OVER US$106 billion was wiped off the global cryptocurrency market on Thursday amid news that South Korean monetary authorities were moving to ban trading of digital currencies in one of the world’s largest trading markets for bitcoin.
South Korea’s justice minister said the government is preparing a bill to ban cryptocurrency trading, throwing the virtual coin market into turmoil as the nation’s police and tax authorities raided local exchanges on alleged tax evasion.
According to Coilhils.com, the price of Bitcoin dropped more than 4 percent to 20.3 million won (US$18,968.42) after the minister’s comments from early Thursday. The local price still trades at over a 30 percent premium compared to other countries. Bitcoin was down more than 10 percent on the Luxembourg-based Bitstamp at US$13,350 BTC=BTSP, after earlier dropping as low as US$13,120, its weakest since Jan 2.
The clampdown in South Korea came as policymakers around the world struggled to regulate an asset whose value has skyrocketed over the last year.
“There are great concerns regarding virtual currencies and justice ministry is basically preparing a bill to ban cryptocurrency trading through exchanges,” said Park Sang-ki at a press conference, according to the ministry’s press office.
A press official said the proposed ban on cryptocurrency trading was announced after “enough discussion” with other government agencies including the nation’s finance ministry and financial regulators.
The nation’s largest cryptocurrency exchanges like Coinone and Bithumb were raided by police and tax agencies this week for alleged tax evasion. The raids follow moves by the finance ministry to identify ways to tax the market that has become as big as the nation’s small-cap Kosdaq index in terms of daily trading volume.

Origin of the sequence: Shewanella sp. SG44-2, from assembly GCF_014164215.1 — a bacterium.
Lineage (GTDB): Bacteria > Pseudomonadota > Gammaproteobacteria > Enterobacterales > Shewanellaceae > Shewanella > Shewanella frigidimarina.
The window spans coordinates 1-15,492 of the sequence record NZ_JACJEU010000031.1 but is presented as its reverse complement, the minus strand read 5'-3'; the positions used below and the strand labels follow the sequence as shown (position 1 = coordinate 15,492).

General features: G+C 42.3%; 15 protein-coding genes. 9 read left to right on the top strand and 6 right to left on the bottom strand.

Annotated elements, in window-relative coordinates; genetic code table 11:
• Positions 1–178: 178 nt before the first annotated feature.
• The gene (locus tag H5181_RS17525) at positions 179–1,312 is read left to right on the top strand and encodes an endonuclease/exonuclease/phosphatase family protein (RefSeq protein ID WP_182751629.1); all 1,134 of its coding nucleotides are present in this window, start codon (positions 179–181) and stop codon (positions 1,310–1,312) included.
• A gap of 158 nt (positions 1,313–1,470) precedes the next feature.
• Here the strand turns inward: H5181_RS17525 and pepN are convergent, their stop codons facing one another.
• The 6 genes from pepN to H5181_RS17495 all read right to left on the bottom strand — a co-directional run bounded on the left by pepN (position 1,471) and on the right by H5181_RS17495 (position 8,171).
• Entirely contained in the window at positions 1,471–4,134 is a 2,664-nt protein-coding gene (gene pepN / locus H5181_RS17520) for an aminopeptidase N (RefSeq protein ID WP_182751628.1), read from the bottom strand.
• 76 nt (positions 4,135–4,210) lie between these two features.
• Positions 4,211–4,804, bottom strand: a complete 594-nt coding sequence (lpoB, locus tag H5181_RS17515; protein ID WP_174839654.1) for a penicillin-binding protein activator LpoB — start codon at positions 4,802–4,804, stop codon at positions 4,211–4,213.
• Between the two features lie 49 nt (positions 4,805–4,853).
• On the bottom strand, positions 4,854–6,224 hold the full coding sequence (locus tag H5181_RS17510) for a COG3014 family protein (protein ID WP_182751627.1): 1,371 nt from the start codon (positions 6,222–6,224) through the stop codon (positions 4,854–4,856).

A recent study conducted by South Korean job portal Saramin found at least three out of 10 salaried workers in the country have invested in cryptocurrencies.
The survey found that 80 percent of the investors has made money from the investment and about 20 percent recorded an average return of 425 percent on their investment.
On average, a Korean investor owns some 5.66 million won ($5,260) in virtual currencies, making the country the world’s third-largest market in bitcoin trading after Japan and the US, QZ reported in late December.
The country has also come up with the term “bitcoin zombie” to describe people who check the cryptocurrency’s price around the clock.
Park Nok-sun, a cryptocurrency analyst at NH Investment & Securities, said the herd behaviour in South Korea’s virtual coin market has stoked concerns.
Indeed, Bitcoin BTC=BTSP’s 1,500 percent surge last year has stoked huge demand for cryptocurrency in South Korea, drawing college students to housewives and sparking worries of a gambling addiction.
“Virtual coins trade at a hefty premium in South Korea, and that is herd behaviour showing how strong demand is here,” Park said. “Some officials are pushing for stronger and stronger regulations because they only see more (investors) jumping in, not out.”
Bitcoin sank on Monday after website CoinMarketCap removed prices from South Korean exchanges because coins were trading at a premium of about 30 percent in Asia’s fourth-largest economy. That created confusion and triggered a broad selloff among investors.
An official at Coinone told Reuters that a few officials from the National Tax Service raided the company’s office this week.
“Local police also have been investigating our company since last year, they think what we do is gambling,” the official, who spoke on condition of anonymity, said and added that Coinone was cooperating with the investigation.
Bithumb, the second largest virtual currency operator in South Korea, was also raided by the tax authorities on Wednesday.
“We were asked by the tax officials to disclose paperwork and things yesterday,” an official at Bithumb said, requesting anonymity due to the sensitivity of the issue.
South Korean financial authorities had previously said they are inspecting six local banks that offer virtual currency accounts to institutions, amid concerns the increasing use of such assets could lead to a surge in crime.
Additional reporting by Reuters